Minorities in the Middle East: Ethnicty Religion and Support for Authoritarianism

Ceren Belge, and Ekrem Karakoç

Journal Paper Political Research Quarterly, 2015


Under what conditions do minorities in the Middle East participate in authoritarian coalitions? Research on authoritarian resilience in the Middle East has been largely silent on linguistic and religious minorities’ preferences over regime types. Here, we examine whether minorities differ in their support for authoritarianism from the majority groups in four Middle Eastern states. We argue that minorities whose status is threatened by a transition to majoritarian decision-making institutions are less likely to be supportive of democratization. We examine how different cleavages affect the preferences of minorities over regime type and identify three historical legacies in the Middle East that have shaped these cleavages: the Ottoman-Islamic legacy of minority accommodation, the ethnic class structure that emerged as a result of the region’s integration to world markets in the nineteenth century, and a post-independence pattern of authoritarian secularism. Based on survey research and a comparison of minorities in Turkey, Egypt, Morocco, and Jordan, we find that linguistic minorities tend to be less supportive of authoritarianism while religious minorities tend to be more supportive of authoritarianism.

Assessments of Turkish Foreign Policy in the Middle East During the Arab Uprisings

Mesut Ozcan, Talha Kose and Ekrem Karakoç

Journal Paper Turkish Studies, 2015


Using original public-opinion polls and elite interviews conducted in 2012, this article analyzes the perceptions of Turkish foreign policy regarding the Arab Uprisings and the Syrian conflict in three Middle Eastern countries, Egypt, Iraq and Iran. It finds that ethnic, sectarian and religious groups in these three countries vary significantly in their views on Turkish foreign policy regarding both the Arab Uprisings and the Syrian conflict, although the same identity-related factors have a less salient effect at the elite level. The findings also suggest that the intersection of ethnicity and sect shapes people's attitudes toward Turkish foreign policy in Iran and Iraq. Sunnis, except for Kurds in Iran and Iraq, tend to have a positive view of Turkish foreign policy, while Shia Turkomans in Iraq tend to have a negative one.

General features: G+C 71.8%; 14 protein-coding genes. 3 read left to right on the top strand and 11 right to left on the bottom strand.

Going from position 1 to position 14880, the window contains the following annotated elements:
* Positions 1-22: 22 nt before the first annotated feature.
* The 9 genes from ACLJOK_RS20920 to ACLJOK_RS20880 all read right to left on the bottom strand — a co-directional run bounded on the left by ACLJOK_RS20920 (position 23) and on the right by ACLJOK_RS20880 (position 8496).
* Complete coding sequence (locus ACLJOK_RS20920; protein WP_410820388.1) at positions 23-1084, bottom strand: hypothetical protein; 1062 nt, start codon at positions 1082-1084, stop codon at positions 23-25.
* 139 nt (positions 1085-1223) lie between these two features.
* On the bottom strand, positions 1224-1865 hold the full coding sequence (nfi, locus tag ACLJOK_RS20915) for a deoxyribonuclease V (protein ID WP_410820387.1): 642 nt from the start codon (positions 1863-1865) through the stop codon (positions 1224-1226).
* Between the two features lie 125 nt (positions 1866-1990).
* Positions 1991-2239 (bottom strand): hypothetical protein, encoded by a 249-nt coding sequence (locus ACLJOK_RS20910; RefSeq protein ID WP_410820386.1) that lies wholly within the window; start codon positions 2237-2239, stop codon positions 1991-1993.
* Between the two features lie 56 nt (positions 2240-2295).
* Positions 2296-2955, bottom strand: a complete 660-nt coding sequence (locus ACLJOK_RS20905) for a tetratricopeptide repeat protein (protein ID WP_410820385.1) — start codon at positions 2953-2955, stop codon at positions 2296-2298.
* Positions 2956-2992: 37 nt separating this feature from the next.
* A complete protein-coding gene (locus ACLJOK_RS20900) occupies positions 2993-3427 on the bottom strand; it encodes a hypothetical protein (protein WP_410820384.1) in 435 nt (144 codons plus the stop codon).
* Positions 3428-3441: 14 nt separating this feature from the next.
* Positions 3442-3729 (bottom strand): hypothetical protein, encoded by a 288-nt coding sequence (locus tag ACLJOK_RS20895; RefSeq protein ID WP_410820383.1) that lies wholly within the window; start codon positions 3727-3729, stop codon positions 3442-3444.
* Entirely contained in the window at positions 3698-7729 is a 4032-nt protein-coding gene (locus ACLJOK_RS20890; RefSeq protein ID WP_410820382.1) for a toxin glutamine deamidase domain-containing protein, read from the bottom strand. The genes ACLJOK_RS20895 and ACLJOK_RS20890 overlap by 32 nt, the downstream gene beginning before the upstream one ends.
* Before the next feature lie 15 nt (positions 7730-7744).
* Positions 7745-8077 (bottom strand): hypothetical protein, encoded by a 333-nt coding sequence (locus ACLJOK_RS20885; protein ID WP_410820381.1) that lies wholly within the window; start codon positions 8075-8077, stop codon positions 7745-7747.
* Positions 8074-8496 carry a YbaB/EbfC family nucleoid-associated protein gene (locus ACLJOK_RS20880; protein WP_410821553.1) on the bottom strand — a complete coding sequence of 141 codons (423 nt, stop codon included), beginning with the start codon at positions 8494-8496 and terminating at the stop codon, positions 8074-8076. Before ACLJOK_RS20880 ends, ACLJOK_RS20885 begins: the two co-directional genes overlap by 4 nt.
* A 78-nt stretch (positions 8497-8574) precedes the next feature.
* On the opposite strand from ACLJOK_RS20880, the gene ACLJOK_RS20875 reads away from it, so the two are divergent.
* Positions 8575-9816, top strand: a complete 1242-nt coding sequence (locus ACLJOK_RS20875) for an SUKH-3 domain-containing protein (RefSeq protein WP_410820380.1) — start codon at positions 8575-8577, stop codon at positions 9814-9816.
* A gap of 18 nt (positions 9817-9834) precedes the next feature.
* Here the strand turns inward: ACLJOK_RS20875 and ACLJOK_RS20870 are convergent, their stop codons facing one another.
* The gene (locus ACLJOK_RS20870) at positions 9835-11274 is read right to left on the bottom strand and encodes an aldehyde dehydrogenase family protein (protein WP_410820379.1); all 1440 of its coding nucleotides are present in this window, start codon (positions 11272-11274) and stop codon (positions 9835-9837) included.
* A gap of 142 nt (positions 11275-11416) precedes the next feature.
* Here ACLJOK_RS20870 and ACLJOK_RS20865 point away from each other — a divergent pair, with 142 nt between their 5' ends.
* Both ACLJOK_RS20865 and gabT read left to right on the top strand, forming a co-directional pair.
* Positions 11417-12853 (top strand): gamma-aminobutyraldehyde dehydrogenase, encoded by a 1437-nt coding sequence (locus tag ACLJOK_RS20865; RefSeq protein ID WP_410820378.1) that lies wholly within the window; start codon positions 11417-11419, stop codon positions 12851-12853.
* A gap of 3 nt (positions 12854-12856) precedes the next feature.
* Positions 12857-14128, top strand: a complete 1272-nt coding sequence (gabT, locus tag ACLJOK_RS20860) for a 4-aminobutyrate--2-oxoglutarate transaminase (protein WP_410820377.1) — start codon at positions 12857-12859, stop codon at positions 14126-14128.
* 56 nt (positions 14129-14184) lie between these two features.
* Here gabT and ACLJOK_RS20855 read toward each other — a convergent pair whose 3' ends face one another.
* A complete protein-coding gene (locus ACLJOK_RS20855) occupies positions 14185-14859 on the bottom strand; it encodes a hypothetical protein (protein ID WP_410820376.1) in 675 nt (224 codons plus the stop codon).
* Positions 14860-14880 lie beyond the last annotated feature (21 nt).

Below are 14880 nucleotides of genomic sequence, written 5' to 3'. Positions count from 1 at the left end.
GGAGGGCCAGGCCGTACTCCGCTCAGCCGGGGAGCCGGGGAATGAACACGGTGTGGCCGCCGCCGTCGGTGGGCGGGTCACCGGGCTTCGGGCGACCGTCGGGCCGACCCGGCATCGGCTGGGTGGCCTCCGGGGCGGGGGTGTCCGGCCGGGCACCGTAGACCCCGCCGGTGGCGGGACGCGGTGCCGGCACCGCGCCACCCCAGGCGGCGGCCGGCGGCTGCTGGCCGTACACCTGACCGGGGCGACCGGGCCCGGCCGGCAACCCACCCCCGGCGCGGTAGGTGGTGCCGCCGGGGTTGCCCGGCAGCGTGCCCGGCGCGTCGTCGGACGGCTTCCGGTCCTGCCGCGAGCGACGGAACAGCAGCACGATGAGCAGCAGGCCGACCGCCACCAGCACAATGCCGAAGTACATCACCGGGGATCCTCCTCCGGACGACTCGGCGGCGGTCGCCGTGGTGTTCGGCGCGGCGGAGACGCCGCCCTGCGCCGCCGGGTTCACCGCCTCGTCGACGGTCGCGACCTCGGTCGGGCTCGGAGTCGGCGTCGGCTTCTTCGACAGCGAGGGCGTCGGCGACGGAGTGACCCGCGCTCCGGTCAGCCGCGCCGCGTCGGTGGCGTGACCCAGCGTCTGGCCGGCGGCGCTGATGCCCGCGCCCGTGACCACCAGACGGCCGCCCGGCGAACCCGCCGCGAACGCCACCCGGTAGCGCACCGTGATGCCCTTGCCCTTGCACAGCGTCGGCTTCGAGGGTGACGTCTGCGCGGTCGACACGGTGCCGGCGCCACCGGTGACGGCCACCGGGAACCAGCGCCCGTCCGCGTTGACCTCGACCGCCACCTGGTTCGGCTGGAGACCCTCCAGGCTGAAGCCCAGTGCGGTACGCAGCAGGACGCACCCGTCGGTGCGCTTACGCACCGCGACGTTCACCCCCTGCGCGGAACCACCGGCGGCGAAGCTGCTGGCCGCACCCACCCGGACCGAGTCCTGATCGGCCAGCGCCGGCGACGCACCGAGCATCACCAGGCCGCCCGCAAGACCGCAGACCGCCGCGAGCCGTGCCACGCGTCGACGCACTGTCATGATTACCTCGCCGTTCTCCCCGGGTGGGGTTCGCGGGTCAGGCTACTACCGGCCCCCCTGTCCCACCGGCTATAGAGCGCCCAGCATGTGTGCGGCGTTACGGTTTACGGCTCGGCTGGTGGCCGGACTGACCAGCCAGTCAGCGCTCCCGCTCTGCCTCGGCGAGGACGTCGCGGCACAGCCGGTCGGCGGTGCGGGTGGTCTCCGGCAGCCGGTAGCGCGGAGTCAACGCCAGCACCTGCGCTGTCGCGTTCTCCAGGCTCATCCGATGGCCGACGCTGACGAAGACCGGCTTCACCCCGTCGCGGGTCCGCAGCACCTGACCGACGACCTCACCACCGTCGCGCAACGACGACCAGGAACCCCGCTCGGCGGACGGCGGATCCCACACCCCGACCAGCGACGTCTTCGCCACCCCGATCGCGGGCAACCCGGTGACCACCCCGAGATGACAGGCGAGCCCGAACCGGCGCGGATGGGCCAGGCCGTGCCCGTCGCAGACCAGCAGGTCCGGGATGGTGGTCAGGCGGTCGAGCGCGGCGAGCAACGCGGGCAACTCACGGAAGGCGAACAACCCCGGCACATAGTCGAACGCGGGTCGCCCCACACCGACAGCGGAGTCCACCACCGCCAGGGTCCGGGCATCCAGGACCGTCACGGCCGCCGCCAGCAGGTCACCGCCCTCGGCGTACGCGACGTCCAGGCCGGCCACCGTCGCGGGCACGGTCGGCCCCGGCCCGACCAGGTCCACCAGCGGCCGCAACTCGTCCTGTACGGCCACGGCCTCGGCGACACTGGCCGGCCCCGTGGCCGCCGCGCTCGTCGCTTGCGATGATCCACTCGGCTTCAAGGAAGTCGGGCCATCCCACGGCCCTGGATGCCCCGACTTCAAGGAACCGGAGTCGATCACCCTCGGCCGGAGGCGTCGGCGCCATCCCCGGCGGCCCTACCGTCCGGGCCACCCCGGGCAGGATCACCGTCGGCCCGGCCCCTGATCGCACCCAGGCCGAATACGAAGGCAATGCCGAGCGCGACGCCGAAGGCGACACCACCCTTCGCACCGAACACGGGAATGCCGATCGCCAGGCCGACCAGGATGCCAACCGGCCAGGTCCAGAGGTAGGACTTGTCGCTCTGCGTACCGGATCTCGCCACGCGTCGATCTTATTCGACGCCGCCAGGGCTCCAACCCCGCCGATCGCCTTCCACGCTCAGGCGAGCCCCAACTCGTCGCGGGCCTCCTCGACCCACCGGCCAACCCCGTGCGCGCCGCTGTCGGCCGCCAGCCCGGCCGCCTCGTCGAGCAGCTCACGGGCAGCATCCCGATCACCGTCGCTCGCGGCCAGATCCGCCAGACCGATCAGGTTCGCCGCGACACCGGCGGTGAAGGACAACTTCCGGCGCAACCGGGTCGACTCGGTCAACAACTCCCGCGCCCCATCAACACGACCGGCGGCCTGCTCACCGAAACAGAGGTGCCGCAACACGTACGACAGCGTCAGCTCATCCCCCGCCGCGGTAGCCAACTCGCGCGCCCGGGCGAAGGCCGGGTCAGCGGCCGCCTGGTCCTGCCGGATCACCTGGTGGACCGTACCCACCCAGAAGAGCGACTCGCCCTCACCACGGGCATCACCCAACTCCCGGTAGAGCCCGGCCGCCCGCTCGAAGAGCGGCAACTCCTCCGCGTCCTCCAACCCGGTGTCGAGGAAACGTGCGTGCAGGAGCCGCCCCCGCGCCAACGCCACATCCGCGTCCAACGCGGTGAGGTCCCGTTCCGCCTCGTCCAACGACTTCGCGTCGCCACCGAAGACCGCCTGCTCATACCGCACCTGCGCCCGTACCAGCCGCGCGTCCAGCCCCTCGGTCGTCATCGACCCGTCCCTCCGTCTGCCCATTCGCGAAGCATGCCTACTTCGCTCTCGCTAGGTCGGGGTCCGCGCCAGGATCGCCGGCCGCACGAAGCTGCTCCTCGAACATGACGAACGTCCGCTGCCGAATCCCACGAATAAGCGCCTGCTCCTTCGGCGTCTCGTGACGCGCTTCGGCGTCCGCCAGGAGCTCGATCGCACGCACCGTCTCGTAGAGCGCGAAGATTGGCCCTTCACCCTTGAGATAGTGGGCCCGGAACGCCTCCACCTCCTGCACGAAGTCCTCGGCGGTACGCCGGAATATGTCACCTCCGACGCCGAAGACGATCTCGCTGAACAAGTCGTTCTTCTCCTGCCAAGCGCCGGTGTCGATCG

The perils of semi-presidentialism: Confidence in political institutions in contemporary democracies

Alper Ecevit, and Ekrem Karakoç

Journal Paper International Political Science Review, 2015, forthcoming


The degree to which citizens perceive democratic political institutions as trustworthy indicates how well these institutions translate the citizenry’s interests into public policy and how effective and accountable they are seen to be. Low levels of public confidence in political institutions are an indicator of various political problems and are likely to raise concerns over democratic governance. Recent findings that trust in major political institutions has fallen over the last quarter of a century in many democracies have led scholars to examine individual and institutional factors associated with political confidence. Aiming to contribute to this burgeoning literature, this study investigates the impact of semi-presidentialism on public confidence in two major political institutions: the government and parliament. Testing our arguments in 29 democracies through a multilevel analysis, we have found that, compared to presidential and parliamentary systems, semi-presidentialism often generates dual-legitimacy problems, thereby reducing confidence in both government and parliament.

Which matters more in the electoral success of Islamist (successor) parties − religion or performance?: The Turkish case

Elisabeth Gidengil, and Ekrem Karakoç

Journal Paper Party Politics, 2014, (forthcoming)


Does the electoral success of Islamist parties depend on the support of religious voters or does it owe as much or more to their performance in dealing with key political and economic issues? The repeated electoral success of an Islamist-rooted party, the Justice and Development Party (AKP) of Turkey, provides an important opportunity to answer this question. Using a nation-wide survey conducted in 2011 in Turkey, our findings suggest that in addition to religiosity the party’s performance with respect to social services, the economy and democracy were determining factors in the AKP’s success. We also found that the popularity of political leaders has an independent effect on party preference. We discuss similar tendencies in the aftermath of the Arab Spring elections where the Islamist parties emerged as the major winners.

Ethnicity and Trust in National and International Institutions: Kurdish Attitudes Toward Political Institutions in Turkey